On 17 June 2019, the Government published its Climate Action Plan 2019 . The Climate Action Plan sets out a cross-sector suite of objectives and actions aimed at reducing Ireland's carbon emissions.
As part of a suite of objectives in relation to electricity generation, the Climate Action Plan emphasises the role of offshore wind in achieving the Government's stated ambition of delivering 70% of Ireland's electricity from renewable sources by 2030. Chapter 7 (Electricity) and Action 25 (Offshore Renewables) are of most relevance to offshore wind projects.
The Climate Action Plan for offshore renewables is split into a number of workstreams, namely (1) Development Management / Consenting, (2) Route to Market (RESS) and (3) Offshore Grid Delivery. Each of those workstreams is sub-divided into "Transitional / Legacy" and "Enduring" steps and actions. This may be indicative of an approach which seeks to 'bring forward' a number of projects which are within the existing foreshore consenting regime for offshore wind projects (Legacy Projects) whilst seeking to put in place an enduring consenting framework for future projects (Enduring Projects).
Offshore Wind under the Climate Action Plan - At a Glance
At least 3.5GW of offshore renewable energy to be connected by 2030 (the use of the words 'at least' appears to have been intended in the Climate Action Plan since the corresponding reference to capacity for grid-scale solar and onshore wind is framed as 'up to' 1.5GW and 8.2GW respectively).
New Marine Planning and Development Management Bill (MPDM) (previously referred to as 'MAFA') to be published in Q3 2019 and primary and secondary legislation enacted by Q3 2020.
The MPDM Bill will introduce a single consenting system for the maritime area. One of the primary objectives of the Bill is to eliminate the unnecessary duplication of the consents process for offshore developments which are currently assessed under both the foreshore and planning regimes. In particular, this will facilitate the requirement to carry out a single holistic environmental assessment of the entire project (including both the onshore and offshore components of the project). This will more closely align the Irish system with the system in England and Wales where projects are consented on the basis of the grant of the Crown Estates Lease and a Development Consent Order.
Consenting of a number of Legacy Projects is likely to be facilitated through a 'Transitional Protocol' which will include (among other things) an agreed structure for the sequencing and delivery of onshore consents, approvals and state supports.
Offshore specific RESS auction(s) to be held, with first auction in Q2 2021, subject to Government and State Aid approvals and subject to sufficient competition in applications. Alternative options will be considered where there is insufficient competition for an auction. RESS is being designed with a renewed focus on community and citizen participation.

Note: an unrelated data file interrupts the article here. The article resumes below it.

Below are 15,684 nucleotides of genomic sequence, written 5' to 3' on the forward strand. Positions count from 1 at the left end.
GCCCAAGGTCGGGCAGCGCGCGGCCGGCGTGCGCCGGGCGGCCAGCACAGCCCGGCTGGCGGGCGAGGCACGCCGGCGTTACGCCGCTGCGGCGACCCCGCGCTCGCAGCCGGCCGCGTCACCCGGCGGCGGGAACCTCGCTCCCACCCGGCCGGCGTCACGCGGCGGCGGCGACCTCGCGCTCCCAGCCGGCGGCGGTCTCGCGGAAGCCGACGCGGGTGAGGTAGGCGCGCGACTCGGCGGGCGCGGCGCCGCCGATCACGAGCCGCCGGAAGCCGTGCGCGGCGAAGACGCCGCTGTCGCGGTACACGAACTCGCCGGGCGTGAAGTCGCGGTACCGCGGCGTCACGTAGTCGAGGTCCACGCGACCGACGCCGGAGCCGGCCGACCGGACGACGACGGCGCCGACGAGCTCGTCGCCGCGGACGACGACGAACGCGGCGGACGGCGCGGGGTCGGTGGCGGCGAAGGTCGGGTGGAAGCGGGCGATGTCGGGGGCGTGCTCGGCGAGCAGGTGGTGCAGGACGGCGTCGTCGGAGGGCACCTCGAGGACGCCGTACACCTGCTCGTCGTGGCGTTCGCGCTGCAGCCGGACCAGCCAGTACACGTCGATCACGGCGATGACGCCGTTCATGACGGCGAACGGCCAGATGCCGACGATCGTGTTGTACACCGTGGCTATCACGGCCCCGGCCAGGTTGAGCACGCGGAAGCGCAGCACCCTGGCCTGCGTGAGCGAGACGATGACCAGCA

CRU policy decision to be made by the end of 2019 on grid connection offers for Legacy Projects, in line with the CRU's wider enduring grid connection policy. Grid connection offers are to be made to those offshore wind applicants in Q2 2020 with offer acceptance and financial close to occur by Q4 2021 and commencement of construction by Q1 2022. The Climate Action Plan suggests a 4 year period to complete construction of the offshore project and grid infrastructure.
Enduring policy to be developed for offshore grid (the Regulatory Framework for Connections of Offshore Windfarms). The Climate Action Plan suggests that grid connection offers will be made to applicants that are successful in a RESS auction suggesting that a grid connection offer will not form part of the eligibility criteria for offshore RESS auctions for Enduring Projects.
The decision as to who will be responsible for grid delivery under the enduring grid policy is reserved until the Regulatory Framework for Connections of Offshore Windfarms is finalised.
The Climate Action Plan emphasises the role of new interconnection to 'balance its significant renewables potential with security of electricity supply and develop long term ambitions to export its offshore renewable resources'.
The Government has committed to establishing a multi-organisational 'Top Team' in offshore renewables to take advantage of the industrial and employment opportunities from offshore wind.
The diagram below illustrates some of the key Government objectives under Action 25 (Offshore Renewables), and should provide a helpful roadmap for developers and investors in understanding the timeframe for opportunities in the Irish offshore renewables sector.
Our recent offshore wind experience:
Oriel Offshore Wind Farm - acting for the developer of the 330MW wind farm which will be developed in an area 22km off the coast of Dundalk, County Louth in Irish territorial waters.
Advising Parkwind N.V. on a joint venture with ESB for the development of the 330MW Oriel offshore windfarm and the 500MW Clogherhead offshore windfarm.
Advising a consortium of International Utilities on their bid to acquire a 50% interest in a large scale offshore windfarm.
Arklow Banks Offshore Wind Farm - advised a General Electric subsidiary (Arklow Energy Limited) on the Arklow Banks project, the first offshore wind farm in Ireland.